The main objectives of the present study were: (A) to determine the effect of different extraction conditions (temperature of water, extraction time and multiple extraction) on the content of phenolic compounds and methylxanthines in different green teas; (B) to determine the antioxidant capacity of green teas depending on extraction conditions and storage time of prepared infusion; and (C) to compare the content of studied bioactive compounds in loose leaf, bagged and powdered green teas.

These researchers studied the effect of different extraction conditions (tea shape, water temperature, extraction time and multiple extractions) and the storage time of the prepared infusions on the content of phenolic compounds and methylxanthines of green teas and their antioxidant capacity. It is important to emphasize that all the teas analyzed are a rich source of phenolic compounds, the content of which depends on the extraction conditions. The highest TPC (Total Phenolic Content) and TFC (Total Favoniod Content) were detected in bagged Twinings green tea (2,560 and 1,920 mg/L GAE, respectively) and Matcha green tea powder.

Among the teas tested, bagged green tea was recognized as the richest source of phenolic compounds (TPC and TFC), which reached their maximum values when water heated to 100 °C was used for extraction. The results obtained confirmed that water at higher temperature extracted higher TPC and TFC. Although the first extract of green teas is usually discarded due to excessive astringency, it is concluded that the practice of reusing tea samples is not a good way to drink, as most of the health-enhancing compounds (flavonoids) are broken down. And compared to the first extraction, the second and third extractions of the three forms of green tea at 80 °C yielded significantly lower TPC and TFC.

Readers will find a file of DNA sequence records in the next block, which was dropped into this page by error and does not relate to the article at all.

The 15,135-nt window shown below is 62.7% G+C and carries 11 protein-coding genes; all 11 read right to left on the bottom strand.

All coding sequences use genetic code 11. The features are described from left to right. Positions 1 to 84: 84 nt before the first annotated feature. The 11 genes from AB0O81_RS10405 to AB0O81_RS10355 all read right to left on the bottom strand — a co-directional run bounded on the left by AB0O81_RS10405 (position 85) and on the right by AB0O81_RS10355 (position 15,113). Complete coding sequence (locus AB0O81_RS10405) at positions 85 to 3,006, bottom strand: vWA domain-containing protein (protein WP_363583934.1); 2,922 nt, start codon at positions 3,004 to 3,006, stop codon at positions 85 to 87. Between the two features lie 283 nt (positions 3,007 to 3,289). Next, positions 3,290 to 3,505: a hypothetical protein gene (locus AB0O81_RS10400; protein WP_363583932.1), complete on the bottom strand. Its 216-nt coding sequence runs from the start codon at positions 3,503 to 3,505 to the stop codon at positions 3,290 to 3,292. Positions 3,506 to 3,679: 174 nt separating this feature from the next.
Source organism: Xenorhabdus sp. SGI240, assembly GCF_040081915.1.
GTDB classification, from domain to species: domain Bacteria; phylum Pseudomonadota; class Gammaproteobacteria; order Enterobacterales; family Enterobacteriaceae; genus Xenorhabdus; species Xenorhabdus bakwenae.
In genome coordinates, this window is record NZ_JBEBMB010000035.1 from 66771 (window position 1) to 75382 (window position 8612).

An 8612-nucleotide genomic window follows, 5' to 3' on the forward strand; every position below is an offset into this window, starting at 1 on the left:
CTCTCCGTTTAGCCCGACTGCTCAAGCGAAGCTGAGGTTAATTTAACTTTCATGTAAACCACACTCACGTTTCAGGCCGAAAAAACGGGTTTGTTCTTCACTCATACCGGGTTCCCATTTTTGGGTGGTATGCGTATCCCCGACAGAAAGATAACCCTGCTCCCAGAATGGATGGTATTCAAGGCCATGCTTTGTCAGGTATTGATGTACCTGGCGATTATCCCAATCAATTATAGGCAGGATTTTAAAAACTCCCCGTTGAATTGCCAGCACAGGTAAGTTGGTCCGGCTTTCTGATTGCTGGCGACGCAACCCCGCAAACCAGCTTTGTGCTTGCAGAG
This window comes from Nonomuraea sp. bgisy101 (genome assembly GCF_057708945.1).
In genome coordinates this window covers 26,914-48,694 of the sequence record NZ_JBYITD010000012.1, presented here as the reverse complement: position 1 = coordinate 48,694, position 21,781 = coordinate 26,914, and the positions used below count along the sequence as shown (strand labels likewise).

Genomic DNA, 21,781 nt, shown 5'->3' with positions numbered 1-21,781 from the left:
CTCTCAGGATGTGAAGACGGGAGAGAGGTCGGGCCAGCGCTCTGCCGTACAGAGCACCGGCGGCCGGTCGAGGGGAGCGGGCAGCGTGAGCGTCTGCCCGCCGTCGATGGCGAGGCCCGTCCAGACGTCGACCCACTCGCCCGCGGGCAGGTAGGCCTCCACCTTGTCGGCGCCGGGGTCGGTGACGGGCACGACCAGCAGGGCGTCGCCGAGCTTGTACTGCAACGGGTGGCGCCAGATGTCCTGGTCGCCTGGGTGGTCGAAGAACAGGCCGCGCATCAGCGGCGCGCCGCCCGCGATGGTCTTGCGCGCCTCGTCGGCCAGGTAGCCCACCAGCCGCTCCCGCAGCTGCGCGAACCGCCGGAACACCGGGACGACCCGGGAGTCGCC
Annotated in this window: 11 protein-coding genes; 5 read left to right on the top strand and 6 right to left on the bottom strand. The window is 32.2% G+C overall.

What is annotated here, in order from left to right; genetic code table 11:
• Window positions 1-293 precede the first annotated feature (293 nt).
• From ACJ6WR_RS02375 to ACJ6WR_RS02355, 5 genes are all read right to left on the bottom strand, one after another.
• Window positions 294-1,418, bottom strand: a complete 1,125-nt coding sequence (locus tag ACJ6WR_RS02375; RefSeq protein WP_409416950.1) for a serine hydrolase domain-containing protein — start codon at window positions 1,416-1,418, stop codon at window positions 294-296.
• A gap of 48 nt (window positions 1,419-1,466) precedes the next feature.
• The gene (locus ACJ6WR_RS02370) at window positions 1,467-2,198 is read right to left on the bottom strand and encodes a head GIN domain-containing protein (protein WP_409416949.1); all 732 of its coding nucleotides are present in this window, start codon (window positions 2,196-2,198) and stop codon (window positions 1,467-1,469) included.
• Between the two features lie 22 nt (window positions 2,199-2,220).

The obtained results suggest that higher water temperature and short extraction time, as well as lower water temperature and longer extraction time are the best combination for the extraction of bioactive compounds from green tea, allowing the best extraction efficiency. According to some previous studies, catechin content is time and/or temperature dependent, with the best results in catechin extraction achieved at 90 °C for 80 min.

The addition of milk showed a diverse impact on the antioxidant capacity of tea and may decrease the antioxidant potential of black tea preparations. The antioxidant capacity of the three forms of green tea increased with the addition of lemon juice, which is directly attributed to the synergistic effect of ascorbic acid on the polyphenols present in the tea extract.

The results of this investigation suggest that the antioxidant capacity of all teas tested was correlated with the total phenol content, depending on the extraction conditions.



[1] Drazenka Komes, Dunja Horzic, Ana Belscak, Karin KOvanevic Ganic, e Ivana Vulié. Green tea preparation and its influence on the content of bioactive compounds. Food Research International 43 (2010) 167-176

Cite this article as: Ceinos-Arcones, Pedro, «The first description of the Religion of the Yi,» in Ethnic China, 21 marzo 2021, https://ethnic-china.com/the-first-description-of-the-religion-of-the-yi/.